The Modi Government’s quest to ensure women’s safety in India has resulted in a ‘panic button’ policy. From 1 January next year, all mobile phones sold in India must be equipped with panic button technology. From 2018, all mobile phones must have GPS tracking.
Indian government ministers were quick to praise Modi’s announcement. Women and Child Development Minister Maneka Gandhi, described the built-in panic button as a ‘game changer’. Communications and Information Technology Minister Ravi Shankar Prasad said: ‘technology is solely meant to make human life better and what better than using it for the security of women?’.
Women's safety rose to the top of the policy agenda in India after the globally publicised gang rape of Jyoti Singh on 16 December 2012. When the news of Singh’s assault hit the media, protests swept across New Delhi and India, enduring beyond her death two weeks after the attack. In a nation frustrated by pervasive patriarchal norms, protesters angrily demanded the government take action.
The case triggered a series of legislative changes. In 2013, stricter laws including the death penalty were passed through the Lok Sabha (Lower House) and Rajya Sabha (Upper House). Six ‘fast track’ courts were established in Delhi to deal with crimes against women. A women-only police hotline was introduced, as were women-only counters at police stations. Reporting of sexual harassment (or, ‘eve teasing’, the euphemism common in India), sexual assault, and rape increased. Between 2013 and 2014 alone, reporting increased as much as 15 per cent.
But while the institutional environment for reporting crime by women had improved, India’s archaic and under-resourced courts mean progress through the judicial system is slow, often resulting in no conviction. It is no surprise then, that Modi is scrambling for new solutions to the problem of women’s safety in India.
In a country where mobile phone ownership is the second highest in the world, ordering a mandated panic button is one way to ‘protect’ women across the country. In the event of an assault, a woman will be able to trigger the panic function by keeping a finger pressed on the number '5' or '9' on a phone's keypad. This will alert the closest registered emergency contacts who can raise an alarm with authorities. Little more detail about the panic button is known.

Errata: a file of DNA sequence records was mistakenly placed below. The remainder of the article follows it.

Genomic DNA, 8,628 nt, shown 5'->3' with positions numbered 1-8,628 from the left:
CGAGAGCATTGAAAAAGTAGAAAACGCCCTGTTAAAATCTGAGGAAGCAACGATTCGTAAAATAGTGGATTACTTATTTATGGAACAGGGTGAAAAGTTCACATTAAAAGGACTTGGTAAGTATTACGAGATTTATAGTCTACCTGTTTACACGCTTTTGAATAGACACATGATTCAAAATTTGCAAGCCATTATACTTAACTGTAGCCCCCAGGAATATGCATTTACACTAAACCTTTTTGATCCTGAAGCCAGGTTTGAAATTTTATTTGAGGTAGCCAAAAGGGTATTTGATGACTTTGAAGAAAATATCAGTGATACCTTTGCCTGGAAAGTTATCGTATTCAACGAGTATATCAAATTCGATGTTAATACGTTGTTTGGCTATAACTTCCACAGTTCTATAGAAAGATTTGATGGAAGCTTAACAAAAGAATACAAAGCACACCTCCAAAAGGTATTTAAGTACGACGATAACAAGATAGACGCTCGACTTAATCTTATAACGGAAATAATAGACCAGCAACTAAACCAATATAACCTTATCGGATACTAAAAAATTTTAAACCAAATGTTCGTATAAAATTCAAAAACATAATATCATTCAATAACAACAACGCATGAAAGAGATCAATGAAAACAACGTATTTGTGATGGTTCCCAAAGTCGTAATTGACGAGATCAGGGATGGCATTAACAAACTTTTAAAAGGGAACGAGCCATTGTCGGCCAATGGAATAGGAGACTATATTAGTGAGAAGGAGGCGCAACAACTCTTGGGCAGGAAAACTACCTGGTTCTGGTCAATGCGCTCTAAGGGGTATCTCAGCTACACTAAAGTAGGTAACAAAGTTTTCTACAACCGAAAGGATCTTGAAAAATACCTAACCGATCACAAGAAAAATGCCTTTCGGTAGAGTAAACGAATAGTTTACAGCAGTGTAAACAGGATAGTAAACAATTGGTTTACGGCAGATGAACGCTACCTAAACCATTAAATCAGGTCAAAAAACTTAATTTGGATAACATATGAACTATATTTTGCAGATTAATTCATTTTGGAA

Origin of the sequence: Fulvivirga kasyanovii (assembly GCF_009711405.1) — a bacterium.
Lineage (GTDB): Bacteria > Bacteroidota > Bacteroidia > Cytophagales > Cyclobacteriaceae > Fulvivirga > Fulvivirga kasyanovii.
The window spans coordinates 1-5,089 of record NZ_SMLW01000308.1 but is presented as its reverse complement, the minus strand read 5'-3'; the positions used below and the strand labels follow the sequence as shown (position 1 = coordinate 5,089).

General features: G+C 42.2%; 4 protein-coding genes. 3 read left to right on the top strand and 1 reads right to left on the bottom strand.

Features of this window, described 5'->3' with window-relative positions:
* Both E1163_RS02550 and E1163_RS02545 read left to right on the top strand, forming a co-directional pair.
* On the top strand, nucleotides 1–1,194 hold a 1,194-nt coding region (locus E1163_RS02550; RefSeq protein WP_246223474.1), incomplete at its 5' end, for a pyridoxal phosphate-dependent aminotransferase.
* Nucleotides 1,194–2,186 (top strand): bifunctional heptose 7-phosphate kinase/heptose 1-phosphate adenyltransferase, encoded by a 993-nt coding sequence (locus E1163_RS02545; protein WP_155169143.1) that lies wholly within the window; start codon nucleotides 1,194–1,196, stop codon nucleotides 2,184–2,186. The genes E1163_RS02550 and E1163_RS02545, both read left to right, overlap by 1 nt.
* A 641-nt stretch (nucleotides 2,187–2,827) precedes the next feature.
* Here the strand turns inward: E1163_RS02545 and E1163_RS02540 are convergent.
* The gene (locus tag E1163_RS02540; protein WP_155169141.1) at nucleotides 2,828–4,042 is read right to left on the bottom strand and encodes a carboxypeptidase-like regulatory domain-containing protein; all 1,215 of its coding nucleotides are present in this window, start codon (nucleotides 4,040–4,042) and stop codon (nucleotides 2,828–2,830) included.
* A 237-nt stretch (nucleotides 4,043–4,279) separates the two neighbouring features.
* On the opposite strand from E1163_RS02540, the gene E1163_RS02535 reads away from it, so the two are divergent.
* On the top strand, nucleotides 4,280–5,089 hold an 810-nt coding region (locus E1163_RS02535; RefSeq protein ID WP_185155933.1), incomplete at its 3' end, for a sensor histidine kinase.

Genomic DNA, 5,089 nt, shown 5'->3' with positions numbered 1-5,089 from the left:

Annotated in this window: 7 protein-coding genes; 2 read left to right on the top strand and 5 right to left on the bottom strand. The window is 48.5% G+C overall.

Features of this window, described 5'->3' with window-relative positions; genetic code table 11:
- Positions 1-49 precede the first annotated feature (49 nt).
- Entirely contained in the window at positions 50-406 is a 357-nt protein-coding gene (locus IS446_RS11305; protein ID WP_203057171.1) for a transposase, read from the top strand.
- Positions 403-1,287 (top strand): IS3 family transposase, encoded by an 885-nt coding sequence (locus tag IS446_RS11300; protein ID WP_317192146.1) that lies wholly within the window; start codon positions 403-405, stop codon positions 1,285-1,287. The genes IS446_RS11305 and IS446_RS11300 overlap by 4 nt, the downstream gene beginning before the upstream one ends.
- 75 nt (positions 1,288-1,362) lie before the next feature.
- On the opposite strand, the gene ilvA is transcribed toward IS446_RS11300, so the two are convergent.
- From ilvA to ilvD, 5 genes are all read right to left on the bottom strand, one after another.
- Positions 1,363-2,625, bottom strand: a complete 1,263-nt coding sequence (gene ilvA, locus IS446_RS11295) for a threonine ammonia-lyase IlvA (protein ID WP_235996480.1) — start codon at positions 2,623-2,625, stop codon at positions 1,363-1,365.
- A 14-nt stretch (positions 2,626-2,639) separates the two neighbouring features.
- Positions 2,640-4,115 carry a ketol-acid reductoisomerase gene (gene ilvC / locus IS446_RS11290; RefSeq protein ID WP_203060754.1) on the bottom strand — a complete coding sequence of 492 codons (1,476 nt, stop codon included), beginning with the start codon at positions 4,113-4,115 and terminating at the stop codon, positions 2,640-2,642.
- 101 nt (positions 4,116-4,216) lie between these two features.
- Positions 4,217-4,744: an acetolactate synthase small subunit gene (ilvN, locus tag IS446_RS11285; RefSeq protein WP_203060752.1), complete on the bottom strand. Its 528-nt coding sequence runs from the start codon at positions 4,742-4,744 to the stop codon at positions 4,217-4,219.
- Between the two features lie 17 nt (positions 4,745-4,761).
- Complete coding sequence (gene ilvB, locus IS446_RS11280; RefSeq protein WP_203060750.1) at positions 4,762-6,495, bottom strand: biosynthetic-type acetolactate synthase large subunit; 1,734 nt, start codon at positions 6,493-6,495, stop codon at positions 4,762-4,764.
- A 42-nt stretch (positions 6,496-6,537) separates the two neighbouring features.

There has been much praise for Modi for his #DigitalIndia panic button solution, especially by the Ministry of Women and Child Development, which began advocating for the button two years ago. But it is not without its critics.
Firstly, women’s rights activists argue that it is a reactive policy and makes no substantial contribution to improving safety for women. This is against a backdrop of politicians and police who have previously argued that women should not loiter after dark, should ‘dress decently’, and take self-defense classes. Activists argue that the government needs to do more to proactively address cultural challenges.
Secondly, there is the criticism of women’s access to phone ownership. In several villages in Modi’s home state of Gujarat, mobile phone use is at the discretion of the Gram Panchayat (village council). In the village of Suraj, mobile phone ownership and usage are banned for girls. In other villages, single women and teenage girls are banned. One villager argued: ‘Young girls get misguided. It can break families and ruin relationships’. With 250,000 self-governing Gram Panchayats across India, many women and girls affected by such attitudes will have no access to panic buttons.
Finally, there is criticism that government is using women’s safety as a proxy for surveillance. The GPS localisation function is presumably so that authorities might easily locate victims of assault. However, there is increasing concern over the intention of this mandated function. Given the ferocity of the net-neutrality debate following internet.org’s arrival in India, it would be a paradox that a mandatory GPS function is so easily adopted.
Modi’s ‘panic button’ policy does little to address the cause of crimes against women in India. The high-profile Delhi gang rape sparked significant legislative change and ignited an increased pressure on the Government to address women’s safety. The Modi Government is desperate to implement policies that illustrate its commitment to reducing crimes against women to its domestic and international observers. However, critics have noted that the panic button is reactive and shifts the blame to women, that mobile phone ownership is often at the discretion of men, and that the GPS function is a proxy for surveillance.
Photo courtesy of Flickr user World Bank